I want to hold your hand and say ‘thank you’

I waited until December to teach my students about Thanksgiving. I was late, sure, but they hardly knew the difference. When one clever kid piped up about the incongruity – “But Sir Dustin, it’s December now” – I told him that Thanksgiving was last week and we were too busy covering important test material then.

I lied. Thanksgiving was two weeks ago. And what I had been teaching had nothing to do with any test.

But I wasn’t about to let calendar misgivings stop me. The lesson was simple, straightforward, and easy on the teacher. I’m exhausted and nearing the end of the semester, so I wanted to teach something requiring little planning or energy on my part. I took a by-the-numbers PowerPoint presentation (Turkey! Pilgrims! Every fourth Thursday of November!) a colleague created and ran through it, hitting the essentials: food, football, family.

Students were told to draw the standard hand-trace turkey, but some wanted to show off their artistic skills. (Dustin Volz/Indonesiaful)

Students were told to draw the standard hand-trace turkey, but some wanted to show off their artistic skills. (Dustin Volz/Indonesiaful)

I then drew the omnipresent hand turkey on the board and told the class we were all going to make our own Thanksgiving turkeys. I reviewed ways of expressing thanks and I told my students to write on each finger-feather something in their life they are grateful for. (Since my kids are wickedly smart, I made them categorize their thankfulness into people, possessions, resources and abstract ideas. One category on each finger.)

But I was growing restless with the activity by Wednesday. It was a particularly hot day and the class right before lunch was in a room  with a broken projector cord, so I had to nix the PowerPoint. My kids were hungry and could probably sense my lack of enthusiasm. Still, I trudged on, and as they made their turkeys I noticed one student, Fajri, had gone to an open space on the floor in the back of the room and had been quietly focusing on his turkey. Fajri is a smart student with very conversational English skills, but he’s often not paying attention, instead focused on socializing with his classmates or checking his Twitter stream on his iPad.

Watching Fajri quietly working alone in the back of the room was a new sight, and I was a little suspicious. But as I walked by I could see he was diligently writing inside the turkey as instructed.

He was writing a lot.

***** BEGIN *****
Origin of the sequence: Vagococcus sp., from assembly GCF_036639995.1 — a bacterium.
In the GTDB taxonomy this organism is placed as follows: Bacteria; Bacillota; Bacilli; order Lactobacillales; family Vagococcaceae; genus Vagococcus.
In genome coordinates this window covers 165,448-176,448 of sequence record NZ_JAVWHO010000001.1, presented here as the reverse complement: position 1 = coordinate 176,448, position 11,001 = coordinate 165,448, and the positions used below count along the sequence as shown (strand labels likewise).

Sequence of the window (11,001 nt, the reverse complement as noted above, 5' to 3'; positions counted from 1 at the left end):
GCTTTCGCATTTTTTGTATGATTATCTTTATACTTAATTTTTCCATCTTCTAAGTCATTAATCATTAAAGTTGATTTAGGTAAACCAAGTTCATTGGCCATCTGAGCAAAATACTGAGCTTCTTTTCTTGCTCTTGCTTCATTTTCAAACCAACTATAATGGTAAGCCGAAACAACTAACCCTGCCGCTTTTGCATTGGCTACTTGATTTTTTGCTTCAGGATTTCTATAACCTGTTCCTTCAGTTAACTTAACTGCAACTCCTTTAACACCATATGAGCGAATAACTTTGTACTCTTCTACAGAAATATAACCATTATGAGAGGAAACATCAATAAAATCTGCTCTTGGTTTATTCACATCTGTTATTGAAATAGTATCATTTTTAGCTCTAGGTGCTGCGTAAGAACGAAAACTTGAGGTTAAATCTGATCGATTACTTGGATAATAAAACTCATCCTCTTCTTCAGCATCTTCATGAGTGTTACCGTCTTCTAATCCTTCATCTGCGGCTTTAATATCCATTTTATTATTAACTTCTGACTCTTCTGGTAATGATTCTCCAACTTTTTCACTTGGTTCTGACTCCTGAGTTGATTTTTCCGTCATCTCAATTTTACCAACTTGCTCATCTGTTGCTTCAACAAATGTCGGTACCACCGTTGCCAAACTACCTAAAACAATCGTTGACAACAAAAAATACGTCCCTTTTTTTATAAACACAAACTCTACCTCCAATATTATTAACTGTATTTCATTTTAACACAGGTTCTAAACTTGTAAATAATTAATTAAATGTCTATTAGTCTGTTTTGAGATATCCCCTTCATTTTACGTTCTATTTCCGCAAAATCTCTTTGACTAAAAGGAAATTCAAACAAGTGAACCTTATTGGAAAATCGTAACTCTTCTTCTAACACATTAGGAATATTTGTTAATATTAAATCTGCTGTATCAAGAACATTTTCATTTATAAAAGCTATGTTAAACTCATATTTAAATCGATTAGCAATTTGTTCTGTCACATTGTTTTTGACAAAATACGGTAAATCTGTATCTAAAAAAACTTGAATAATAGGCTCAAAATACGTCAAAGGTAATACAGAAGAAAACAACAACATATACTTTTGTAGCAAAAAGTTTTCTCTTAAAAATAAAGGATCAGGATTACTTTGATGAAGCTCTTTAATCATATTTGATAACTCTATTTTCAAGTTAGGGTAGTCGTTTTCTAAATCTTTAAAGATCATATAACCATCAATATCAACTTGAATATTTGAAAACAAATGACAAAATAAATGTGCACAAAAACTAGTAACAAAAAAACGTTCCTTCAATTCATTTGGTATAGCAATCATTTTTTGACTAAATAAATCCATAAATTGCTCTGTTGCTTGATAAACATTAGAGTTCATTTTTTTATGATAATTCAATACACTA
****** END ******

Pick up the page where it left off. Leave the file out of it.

A few minutes later, I asked if there was anyone who would like to volunteer to share first. Fajri jumped up from the back of the room and waved his hand in the air, but I had already selected another eager student who was closer to the front. I saw disappointment in Fajri’s face as she walked to the front, but I assured him he could go next.

After the first girl dazzled with an impressive showing, Fajri bounced up to the front like he had been blasted out of a cannon. I don’t know why, but he reminded me of Tigger from Winnie the Pooh in that moment.

Fajri greeted the class with the mandatory “Happy Thanksgiving” I had imposed and began sharing what he wrote on his feathers. This is what he read:

“I am thankful to my mom because without her, I’m not in this world. Mom coloring my day, I can’t see you cry or feel sad. I’ll always love you, no matter what happens to you now you’re in the hospital you got illness. I just wanna say I love you and get well really soon mom. I love you. I wanna hold your hand mom. I wanna hold yor hand.”

And with that, Fajri looked up from his paper, took a breath, and began to sing.

“I wanna hold your ha-an-aannd. I wanna hold your haaaannnndddd.”

I’m not musically inclined, but in to my ears, in that moment, Fajri’s rendition of the Beatles classic was pitch perfect. The class agreed, and immediately began clapping and hooping and hollering. Fajri let out a bashful smile and return to his seat, but not before I gave him a high five.

I  wondered whether something like Fajri’s Glee moment ever would have happened at the high school I attended back home. Probably not. A sick mother would not have been a topic students would share so publicly, and most kids would be terrified at the prospect of breaking into song in front of their peers.

At the end of class, I told my students I was thankful for them, because they make me feel at home in Indonesia. On this particular day, I wasn’t fibbing.

About the author: Dustin Volz is a Fulbright English Teaching Assistant based in Palembang, South Sumatra. He is editor in chief of Indonesiaful and a publisher of Downtown Devil, a hyper-local news publication covering the downtown Phoenix community. Volz graduated from Arizona State University in 2012 with bachelor’s degrees in journalism and history and a master’s degree in mass communication. Contact him at dnvolz@gmail.com.

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